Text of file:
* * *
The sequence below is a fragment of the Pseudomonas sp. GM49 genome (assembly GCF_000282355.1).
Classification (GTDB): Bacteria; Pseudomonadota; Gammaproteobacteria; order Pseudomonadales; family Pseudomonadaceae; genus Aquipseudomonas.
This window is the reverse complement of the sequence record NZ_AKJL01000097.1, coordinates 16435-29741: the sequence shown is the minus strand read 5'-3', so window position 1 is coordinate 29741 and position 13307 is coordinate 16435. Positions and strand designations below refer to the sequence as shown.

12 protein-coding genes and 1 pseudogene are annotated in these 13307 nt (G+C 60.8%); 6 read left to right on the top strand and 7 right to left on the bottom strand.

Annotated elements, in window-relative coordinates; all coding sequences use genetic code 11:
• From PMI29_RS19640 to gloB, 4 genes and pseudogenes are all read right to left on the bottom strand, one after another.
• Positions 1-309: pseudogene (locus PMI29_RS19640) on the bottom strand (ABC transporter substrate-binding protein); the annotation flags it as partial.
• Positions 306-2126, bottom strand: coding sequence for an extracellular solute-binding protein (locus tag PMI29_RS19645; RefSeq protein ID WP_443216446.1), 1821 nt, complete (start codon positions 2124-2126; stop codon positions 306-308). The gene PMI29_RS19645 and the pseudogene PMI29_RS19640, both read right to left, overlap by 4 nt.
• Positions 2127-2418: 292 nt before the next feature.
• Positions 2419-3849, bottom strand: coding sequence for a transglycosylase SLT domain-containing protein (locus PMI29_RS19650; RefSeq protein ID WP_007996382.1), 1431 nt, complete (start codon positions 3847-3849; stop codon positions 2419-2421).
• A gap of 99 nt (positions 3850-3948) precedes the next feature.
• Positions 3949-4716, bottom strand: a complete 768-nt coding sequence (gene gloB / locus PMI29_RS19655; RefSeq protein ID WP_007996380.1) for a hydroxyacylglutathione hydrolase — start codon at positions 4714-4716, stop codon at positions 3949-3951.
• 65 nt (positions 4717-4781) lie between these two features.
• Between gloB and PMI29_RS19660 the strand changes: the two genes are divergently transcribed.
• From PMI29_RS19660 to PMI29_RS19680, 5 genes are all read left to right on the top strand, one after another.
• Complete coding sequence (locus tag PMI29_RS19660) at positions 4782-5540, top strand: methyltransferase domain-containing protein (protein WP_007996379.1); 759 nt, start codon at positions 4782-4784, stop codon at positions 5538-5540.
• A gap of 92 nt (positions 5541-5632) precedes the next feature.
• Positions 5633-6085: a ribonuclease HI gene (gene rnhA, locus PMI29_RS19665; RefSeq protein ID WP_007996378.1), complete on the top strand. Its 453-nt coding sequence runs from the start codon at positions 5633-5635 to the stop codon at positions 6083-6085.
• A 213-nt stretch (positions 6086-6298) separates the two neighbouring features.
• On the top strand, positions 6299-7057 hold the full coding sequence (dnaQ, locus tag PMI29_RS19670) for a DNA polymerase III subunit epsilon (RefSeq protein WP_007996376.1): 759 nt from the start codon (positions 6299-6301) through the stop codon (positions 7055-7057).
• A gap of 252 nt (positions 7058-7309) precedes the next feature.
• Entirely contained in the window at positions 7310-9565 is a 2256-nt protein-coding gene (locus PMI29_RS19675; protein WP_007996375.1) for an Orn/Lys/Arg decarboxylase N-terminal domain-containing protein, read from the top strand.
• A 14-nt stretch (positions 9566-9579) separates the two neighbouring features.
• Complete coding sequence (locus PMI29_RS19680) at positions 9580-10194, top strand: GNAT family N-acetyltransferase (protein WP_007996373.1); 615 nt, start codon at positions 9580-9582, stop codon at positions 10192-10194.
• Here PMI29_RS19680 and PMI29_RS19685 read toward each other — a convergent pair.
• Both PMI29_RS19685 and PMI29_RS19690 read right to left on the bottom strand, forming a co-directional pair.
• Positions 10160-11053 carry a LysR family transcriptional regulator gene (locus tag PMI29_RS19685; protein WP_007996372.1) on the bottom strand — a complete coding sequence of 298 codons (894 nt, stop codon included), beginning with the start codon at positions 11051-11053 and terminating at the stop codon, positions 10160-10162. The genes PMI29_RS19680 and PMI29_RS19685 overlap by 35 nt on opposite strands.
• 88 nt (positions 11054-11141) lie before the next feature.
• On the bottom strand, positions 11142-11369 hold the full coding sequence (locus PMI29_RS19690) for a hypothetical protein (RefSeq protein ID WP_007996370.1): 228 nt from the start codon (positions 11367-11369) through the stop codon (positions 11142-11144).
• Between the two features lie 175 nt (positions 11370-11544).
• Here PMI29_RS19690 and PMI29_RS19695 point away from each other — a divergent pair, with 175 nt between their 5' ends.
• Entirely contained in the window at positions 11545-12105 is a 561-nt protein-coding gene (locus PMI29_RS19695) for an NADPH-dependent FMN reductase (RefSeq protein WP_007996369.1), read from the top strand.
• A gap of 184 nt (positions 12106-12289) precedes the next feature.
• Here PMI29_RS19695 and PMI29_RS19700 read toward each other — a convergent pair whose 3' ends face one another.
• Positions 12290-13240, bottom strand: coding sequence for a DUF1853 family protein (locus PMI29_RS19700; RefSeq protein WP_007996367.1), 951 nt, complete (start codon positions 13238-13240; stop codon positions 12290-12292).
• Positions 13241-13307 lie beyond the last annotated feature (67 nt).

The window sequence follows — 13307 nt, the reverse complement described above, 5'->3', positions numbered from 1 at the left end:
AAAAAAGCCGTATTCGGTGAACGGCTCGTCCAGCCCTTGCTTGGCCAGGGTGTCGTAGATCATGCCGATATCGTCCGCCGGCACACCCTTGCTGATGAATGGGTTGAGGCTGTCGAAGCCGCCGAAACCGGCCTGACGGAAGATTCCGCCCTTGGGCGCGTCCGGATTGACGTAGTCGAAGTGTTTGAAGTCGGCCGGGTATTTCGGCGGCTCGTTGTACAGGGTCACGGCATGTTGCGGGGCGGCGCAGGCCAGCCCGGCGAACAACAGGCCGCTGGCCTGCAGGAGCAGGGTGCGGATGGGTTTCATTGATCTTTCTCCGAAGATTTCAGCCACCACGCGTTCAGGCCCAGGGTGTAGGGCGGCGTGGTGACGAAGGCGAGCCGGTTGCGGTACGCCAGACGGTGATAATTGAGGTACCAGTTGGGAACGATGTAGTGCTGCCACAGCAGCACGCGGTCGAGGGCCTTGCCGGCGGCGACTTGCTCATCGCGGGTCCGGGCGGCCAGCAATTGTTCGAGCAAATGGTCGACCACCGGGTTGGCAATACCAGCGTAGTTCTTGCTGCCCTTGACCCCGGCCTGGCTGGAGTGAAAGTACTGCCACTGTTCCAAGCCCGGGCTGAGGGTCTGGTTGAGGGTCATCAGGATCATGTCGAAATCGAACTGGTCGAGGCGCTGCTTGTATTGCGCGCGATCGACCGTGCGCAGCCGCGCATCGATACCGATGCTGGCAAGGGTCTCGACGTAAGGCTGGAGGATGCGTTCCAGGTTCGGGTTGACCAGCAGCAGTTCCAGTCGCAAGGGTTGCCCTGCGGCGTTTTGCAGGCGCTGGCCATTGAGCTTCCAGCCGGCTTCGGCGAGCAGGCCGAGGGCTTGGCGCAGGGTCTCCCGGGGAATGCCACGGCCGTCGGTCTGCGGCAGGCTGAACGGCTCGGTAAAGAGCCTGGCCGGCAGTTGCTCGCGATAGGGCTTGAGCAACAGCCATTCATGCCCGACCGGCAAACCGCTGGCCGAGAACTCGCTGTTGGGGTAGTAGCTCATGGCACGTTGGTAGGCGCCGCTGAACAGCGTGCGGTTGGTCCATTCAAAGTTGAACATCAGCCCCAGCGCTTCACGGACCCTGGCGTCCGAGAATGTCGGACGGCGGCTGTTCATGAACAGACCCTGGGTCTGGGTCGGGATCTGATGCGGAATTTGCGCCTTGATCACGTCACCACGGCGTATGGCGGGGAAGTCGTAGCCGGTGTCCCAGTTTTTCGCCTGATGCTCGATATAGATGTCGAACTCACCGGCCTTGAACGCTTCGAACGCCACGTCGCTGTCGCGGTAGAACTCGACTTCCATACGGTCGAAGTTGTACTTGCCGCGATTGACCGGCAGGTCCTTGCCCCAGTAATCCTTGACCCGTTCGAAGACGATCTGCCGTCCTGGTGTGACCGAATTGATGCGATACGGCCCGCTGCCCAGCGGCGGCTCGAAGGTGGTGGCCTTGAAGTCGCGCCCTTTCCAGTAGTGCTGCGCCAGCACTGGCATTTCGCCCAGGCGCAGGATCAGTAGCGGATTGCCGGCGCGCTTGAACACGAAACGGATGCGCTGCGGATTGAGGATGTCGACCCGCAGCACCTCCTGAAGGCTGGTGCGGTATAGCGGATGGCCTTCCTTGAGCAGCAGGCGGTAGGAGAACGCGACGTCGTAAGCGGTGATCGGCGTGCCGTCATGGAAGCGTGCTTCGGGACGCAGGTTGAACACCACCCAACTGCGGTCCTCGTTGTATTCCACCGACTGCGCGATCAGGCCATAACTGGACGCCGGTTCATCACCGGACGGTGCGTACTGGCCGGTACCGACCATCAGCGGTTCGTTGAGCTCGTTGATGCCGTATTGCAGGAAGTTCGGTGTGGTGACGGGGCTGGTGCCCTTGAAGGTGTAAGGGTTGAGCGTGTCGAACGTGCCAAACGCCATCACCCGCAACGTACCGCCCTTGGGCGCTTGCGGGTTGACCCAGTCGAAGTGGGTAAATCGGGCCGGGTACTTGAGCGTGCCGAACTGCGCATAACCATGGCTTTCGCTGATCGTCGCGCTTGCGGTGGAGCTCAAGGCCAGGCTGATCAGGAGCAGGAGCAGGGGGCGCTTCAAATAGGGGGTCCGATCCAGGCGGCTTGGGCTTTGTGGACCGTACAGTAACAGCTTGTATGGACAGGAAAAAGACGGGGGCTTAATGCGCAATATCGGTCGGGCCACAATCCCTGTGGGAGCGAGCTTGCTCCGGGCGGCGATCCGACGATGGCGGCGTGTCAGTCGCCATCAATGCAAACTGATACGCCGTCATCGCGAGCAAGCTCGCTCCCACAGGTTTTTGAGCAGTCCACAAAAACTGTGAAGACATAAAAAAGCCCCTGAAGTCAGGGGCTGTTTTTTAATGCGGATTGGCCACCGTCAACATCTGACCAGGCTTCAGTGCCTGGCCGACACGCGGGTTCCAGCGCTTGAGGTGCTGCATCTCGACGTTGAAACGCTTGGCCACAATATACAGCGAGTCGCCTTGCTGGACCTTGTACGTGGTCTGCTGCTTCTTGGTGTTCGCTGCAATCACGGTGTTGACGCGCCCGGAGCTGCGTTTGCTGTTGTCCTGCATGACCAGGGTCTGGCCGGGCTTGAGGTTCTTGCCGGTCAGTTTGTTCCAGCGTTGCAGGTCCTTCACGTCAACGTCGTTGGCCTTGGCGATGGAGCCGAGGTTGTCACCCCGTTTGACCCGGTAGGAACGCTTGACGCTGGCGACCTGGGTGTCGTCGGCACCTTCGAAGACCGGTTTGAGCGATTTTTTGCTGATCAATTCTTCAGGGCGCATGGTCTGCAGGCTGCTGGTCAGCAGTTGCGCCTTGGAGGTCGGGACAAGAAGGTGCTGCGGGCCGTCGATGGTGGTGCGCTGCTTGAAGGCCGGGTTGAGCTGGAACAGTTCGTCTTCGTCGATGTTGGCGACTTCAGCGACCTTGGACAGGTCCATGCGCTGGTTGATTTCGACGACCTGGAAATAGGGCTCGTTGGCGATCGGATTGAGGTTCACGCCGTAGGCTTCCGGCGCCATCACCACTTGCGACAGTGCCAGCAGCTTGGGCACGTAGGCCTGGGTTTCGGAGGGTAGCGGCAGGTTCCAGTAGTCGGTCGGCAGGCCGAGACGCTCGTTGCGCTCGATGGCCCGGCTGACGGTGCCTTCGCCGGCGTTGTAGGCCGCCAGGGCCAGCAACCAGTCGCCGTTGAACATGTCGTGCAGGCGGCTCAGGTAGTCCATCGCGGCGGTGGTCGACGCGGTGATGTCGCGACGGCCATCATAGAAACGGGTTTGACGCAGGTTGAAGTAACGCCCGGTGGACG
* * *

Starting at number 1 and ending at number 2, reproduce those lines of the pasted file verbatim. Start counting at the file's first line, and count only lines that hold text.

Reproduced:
The sequence below is a fragment of the Pseudomonas sp. GM49 genome (assembly GCF_000282355.1).
Classification (GTDB): Bacteria; Pseudomonadota; Gammaproteobacteria; order Pseudomonadales; family Pseudomonadaceae; genus Aquipseudomonas.